28 June 2018

Review: The Story of Shit by Midas Dekkers

* Copy courtesy of Text Publishing *

I have a casual interest in the human body (two months ago I reviewed The Wonder Down Under) and when I learned there was a book about the personal, cultural, scientific, historical and environmental aspects of shit, I was hooked.

The Story of Shit is by biologist and writer Midas Dekkers and was translated from Dutch to English by Nancy Forest-Flier. Dekkers was able to impart a lot of interesting information on the topic, however it came along with wayyyyy too much emphasis on the joy of defecation and the underrated nature of human excrement.

Just some of the irrelevant and distasteful opinions shared included: defecating being not too dissimilar to childbirth, defecation should be revered in the same way a person appreciates a fine meal, the disappointment in not being able to detect the messages in dog faeces and so on.

The inclusion of two thoroughly inappropriate comments in relation to female genitalia definitely cost this book a star or two. Here's the first one, you be the judge.

"Everyone guards their throat like a virgin guards her vagina. Whether it's dubious food or a dubious guy, it's all about preserving the body's integrity. Forcing something unpleasant on someone bears a suspiciously strong resemblance to rape. The most important difference is that there's a set of teeth behind the lips of the mouth which victims of sexual assault might have found helpful - behind their other set of lips, of course." Page 9 


What the actual hell was that?

While there were some informative sections of the book (the section on disgust was memorable, and the historical section describing enema parties in the French court during the time of Louis XIV was excellent) the final chapter was so offensive it made me regret the time I spent reading this book. I don't say this lightly either, see below.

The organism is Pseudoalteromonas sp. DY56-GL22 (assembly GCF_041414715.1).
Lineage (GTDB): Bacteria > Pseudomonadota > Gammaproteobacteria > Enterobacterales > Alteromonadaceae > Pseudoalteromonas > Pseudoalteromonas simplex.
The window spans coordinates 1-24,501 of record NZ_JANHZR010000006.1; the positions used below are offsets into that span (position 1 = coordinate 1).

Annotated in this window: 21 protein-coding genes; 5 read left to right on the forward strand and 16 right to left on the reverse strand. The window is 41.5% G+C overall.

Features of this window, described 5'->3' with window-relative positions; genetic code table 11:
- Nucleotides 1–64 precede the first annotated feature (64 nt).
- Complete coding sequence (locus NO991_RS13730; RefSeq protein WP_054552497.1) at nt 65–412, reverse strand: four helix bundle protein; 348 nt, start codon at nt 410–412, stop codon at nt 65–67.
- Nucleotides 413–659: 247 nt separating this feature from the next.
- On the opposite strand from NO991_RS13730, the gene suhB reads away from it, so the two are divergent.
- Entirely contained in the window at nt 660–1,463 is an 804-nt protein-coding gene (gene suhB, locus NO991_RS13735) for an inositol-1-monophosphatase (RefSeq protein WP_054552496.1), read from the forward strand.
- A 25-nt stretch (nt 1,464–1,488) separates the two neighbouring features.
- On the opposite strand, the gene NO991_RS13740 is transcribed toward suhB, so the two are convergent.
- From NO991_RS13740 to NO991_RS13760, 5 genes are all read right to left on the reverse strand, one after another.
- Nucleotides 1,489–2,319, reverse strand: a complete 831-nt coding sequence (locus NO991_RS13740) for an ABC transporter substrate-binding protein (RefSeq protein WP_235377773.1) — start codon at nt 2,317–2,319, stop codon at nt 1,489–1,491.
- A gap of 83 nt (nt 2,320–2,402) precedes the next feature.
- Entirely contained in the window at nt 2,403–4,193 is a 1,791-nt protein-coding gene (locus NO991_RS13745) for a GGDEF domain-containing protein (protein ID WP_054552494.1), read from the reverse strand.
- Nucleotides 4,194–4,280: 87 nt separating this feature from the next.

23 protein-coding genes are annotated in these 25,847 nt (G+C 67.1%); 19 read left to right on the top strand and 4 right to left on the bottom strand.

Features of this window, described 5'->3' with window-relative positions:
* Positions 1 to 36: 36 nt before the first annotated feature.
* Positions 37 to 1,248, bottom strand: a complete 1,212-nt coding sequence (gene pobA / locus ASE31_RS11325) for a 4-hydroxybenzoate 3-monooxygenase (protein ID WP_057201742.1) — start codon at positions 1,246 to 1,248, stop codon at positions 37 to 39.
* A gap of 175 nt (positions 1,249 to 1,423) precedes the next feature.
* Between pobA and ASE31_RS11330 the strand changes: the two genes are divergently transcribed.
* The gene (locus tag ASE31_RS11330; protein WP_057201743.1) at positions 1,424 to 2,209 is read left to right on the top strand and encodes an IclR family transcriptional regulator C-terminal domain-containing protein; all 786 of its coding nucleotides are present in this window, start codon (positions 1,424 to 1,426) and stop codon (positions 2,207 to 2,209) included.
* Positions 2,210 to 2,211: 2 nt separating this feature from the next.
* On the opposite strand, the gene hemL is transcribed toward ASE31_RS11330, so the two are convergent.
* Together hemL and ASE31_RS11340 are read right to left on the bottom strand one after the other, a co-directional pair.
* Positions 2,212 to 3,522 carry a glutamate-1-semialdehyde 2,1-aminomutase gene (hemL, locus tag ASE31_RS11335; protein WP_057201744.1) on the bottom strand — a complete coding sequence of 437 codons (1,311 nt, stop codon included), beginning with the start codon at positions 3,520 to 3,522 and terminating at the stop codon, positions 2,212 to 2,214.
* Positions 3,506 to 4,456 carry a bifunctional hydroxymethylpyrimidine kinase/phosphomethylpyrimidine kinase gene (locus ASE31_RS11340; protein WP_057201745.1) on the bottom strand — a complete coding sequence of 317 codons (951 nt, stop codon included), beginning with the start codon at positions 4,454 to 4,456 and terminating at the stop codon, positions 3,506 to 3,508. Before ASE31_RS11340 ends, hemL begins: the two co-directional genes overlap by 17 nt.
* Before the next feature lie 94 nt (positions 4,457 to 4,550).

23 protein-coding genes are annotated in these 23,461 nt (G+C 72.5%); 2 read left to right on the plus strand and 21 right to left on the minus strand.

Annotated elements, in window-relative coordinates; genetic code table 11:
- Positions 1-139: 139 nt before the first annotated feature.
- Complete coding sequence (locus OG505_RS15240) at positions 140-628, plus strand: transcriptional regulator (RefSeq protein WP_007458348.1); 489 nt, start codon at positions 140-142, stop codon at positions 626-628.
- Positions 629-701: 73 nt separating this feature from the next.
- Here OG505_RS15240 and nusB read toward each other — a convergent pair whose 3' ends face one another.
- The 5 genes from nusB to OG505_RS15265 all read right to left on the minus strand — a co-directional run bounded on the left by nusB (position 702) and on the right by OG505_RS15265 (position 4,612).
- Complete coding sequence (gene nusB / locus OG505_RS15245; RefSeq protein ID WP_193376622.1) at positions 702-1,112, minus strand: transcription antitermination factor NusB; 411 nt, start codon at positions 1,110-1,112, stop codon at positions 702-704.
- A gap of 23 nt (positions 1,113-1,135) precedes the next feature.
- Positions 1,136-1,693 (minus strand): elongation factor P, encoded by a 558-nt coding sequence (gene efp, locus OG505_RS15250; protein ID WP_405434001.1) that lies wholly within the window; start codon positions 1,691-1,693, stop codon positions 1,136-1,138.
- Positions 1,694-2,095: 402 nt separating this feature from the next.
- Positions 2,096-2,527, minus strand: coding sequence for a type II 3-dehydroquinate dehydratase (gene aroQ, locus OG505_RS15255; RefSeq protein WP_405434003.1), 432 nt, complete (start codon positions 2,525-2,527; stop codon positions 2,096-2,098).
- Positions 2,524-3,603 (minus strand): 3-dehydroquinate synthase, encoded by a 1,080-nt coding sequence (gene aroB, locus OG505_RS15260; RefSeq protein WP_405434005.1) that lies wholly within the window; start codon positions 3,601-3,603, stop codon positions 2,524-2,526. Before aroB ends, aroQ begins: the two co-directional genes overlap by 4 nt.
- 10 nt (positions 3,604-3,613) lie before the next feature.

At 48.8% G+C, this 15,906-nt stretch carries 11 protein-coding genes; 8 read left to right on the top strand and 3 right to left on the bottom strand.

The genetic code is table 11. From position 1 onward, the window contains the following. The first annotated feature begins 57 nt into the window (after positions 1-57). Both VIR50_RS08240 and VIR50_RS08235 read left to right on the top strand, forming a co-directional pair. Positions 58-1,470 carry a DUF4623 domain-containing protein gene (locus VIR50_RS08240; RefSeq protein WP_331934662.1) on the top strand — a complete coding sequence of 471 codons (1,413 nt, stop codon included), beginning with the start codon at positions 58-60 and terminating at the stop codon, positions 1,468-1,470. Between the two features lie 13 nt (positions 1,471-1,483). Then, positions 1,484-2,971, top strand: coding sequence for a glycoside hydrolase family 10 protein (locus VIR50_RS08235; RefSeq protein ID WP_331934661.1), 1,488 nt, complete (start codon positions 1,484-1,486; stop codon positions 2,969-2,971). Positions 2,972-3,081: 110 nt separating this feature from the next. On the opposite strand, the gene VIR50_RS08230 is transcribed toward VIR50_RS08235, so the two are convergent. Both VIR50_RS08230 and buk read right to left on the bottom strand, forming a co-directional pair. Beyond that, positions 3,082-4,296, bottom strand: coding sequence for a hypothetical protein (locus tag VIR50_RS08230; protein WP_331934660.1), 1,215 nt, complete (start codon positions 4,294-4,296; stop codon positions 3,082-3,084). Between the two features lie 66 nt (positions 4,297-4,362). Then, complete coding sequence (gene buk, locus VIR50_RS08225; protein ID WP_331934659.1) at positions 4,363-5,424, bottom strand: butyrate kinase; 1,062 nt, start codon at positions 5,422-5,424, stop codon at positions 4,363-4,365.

"How a tongue can end up in an anus is anybody's guess." Page 247

"The penis seems to have been created for penetration of the rectum. It's shaped like a turd and has approximately the same dimensions." And this: "A man is lucky. He has a penis and an anus, which means he can mount and be mounted." Page 248

"Anyone who appreciates the fun of sex automatically discovers the pleasures that shit and pee have to offer." Page 249

Ummm, no they don't. I'll grant you that some do, but if Dekkers is that turned on by faeces, perhaps he should have written a different book. I thought The Story of Shit was desperately in need of its own enema via a few rounds of serious editing. It's not often I take issue with a translation either, but I did notice several occasions where the translation let the author down.

Ultimately, The Story of Shit by Midas Dekkers was a crap read; pun intended. The interesting and informative content of the book was quickly overshadowed by inappropriate content and I wouldn't recommend it to anyone. Those curious can read the entire first chapter in a generous sample here.